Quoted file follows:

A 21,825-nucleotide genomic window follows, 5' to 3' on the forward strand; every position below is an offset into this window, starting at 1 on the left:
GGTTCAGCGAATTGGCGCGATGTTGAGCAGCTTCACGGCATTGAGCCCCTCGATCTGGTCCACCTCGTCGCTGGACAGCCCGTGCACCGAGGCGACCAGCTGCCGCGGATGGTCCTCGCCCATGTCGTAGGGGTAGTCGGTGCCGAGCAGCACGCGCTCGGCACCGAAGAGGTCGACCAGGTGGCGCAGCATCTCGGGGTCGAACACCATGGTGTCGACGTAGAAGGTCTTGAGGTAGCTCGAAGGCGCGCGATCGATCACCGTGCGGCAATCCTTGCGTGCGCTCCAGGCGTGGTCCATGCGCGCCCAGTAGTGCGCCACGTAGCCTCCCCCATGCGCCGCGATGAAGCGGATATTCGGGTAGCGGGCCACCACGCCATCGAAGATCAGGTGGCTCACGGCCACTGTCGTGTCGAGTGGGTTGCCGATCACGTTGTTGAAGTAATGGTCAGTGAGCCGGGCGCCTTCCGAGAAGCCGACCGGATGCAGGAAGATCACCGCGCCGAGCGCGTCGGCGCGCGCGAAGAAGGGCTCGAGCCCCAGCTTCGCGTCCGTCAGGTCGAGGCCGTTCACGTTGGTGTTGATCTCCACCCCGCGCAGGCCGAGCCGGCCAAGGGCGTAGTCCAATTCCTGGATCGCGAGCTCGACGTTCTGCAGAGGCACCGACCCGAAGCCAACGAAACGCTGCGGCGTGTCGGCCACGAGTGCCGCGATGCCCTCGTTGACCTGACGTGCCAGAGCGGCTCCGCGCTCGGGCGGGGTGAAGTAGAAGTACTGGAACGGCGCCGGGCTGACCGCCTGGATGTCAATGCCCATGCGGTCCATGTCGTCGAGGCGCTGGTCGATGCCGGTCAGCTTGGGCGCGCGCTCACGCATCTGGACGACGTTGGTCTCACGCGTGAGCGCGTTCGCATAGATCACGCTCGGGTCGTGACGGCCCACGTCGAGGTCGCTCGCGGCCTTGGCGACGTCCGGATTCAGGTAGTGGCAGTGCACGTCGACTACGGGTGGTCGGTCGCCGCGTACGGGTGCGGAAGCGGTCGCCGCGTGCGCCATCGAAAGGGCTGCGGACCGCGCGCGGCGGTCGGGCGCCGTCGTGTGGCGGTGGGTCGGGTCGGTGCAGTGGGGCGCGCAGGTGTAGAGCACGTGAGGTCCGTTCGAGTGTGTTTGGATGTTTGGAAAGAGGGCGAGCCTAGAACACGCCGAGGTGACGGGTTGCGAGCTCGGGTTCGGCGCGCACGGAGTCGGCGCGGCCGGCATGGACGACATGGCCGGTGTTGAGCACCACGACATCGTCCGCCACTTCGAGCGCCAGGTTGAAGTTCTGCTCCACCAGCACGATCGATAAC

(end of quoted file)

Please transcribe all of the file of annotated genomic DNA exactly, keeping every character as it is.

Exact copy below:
A 21,825-nucleotide genomic window follows, 5' to 3' on the forward strand; every position below is an offset into this window, starting at 1 on the left:
GGTTCAGCGAATTGGCGCGATGTTGAGCAGCTTCACGGCATTGAGCCCCTCGATCTGGTCCACCTCGTCGCTGGACAGCCCGTGCACCGAGGCGACCAGCTGCCGCGGATGGTCCTCGCCCATGTCGTAGGGGTAGTCGGTGCCGAGCAGCACGCGCTCGGCACCGAAGAGGTCGACCAGGTGGCGCAGCATCTCGGGGTCGAACACCATGGTGTCGACGTAGAAGGTCTTGAGGTAGCTCGAAGGCGCGCGATCGATCACCGTGCGGCAATCCTTGCGTGCGCTCCAGGCGTGGTCCATGCGCGCCCAGTAGTGCGCCACGTAGCCTCCCCCATGCGCCGCGATGAAGCGGATATTCGGGTAGCGGGCCACCACGCCATCGAAGATCAGGTGGCTCACGGCCACTGTCGTGTCGAGTGGGTTGCCGATCACGTTGTTGAAGTAATGGTCAGTGAGCCGGGCGCCTTCCGAGAAGCCGACCGGATGCAGGAAGATCACCGCGCCGAGCGCGTCGGCGCGCGCGAAGAAGGGCTCGAGCCCCAGCTTCGCGTCCGTCAGGTCGAGGCCGTTCACGTTGGTGTTGATCTCCACCCCGCGCAGGCCGAGCCGGCCAAGGGCGTAGTCCAATTCCTGGATCGCGAGCTCGACGTTCTGCAGAGGCACCGACCCGAAGCCAACGAAACGCTGCGGCGTGTCGGCCACGAGTGCCGCGATGCCCTCGTTGACCTGACGTGCCAGAGCGGCTCCGCGCTCGGGCGGGGTGAAGTAGAAGTACTGGAACGGCGCCGGGCTGACCGCCTGGATGTCAATGCCCATGCGGTCCATGTCGTCGAGGCGCTGGTCGATGCCGGTCAGCTTGGGCGCGCGCTCACGCATCTGGACGACGTTGGTCTCACGCGTGAGCGCGTTCGCATAGATCACGCTCGGGTCGTGACGGCCCACGTCGAGGTCGCTCGCGGCCTTGGCGACGTCCGGATTCAGGTAGTGGCAGTGCACGTCGACTACGGGTGGTCGGTCGCCGCGTACGGGTGCGGAAGCGGTCGCCGCGTGCGCCATCGAAAGGGCTGCGGACCGCGCGCGGCGGTCGGGCGCCGTCGTGTGGCGGTGGGTCGGGTCGGTGCAGTGGGGCGCGCAGGTGTAGAGCACGTGAGGTCCGTTCGAGTGTGTTTGGATGTTTGGAAAGAGGGCGAGCCTAGAACACGCCGAGGTGACGGGTTGCGAGCTCGGGTTCGGCGCGCACGGAGTCGGCGCGGCCGGCATGGACGACATGGCCGGTGTTGAGCACCACGACATCGTCCGCCACTTCGAGCGCCAGGTTGAAGTTCTGCTCCACCAGCACGATCGATAAC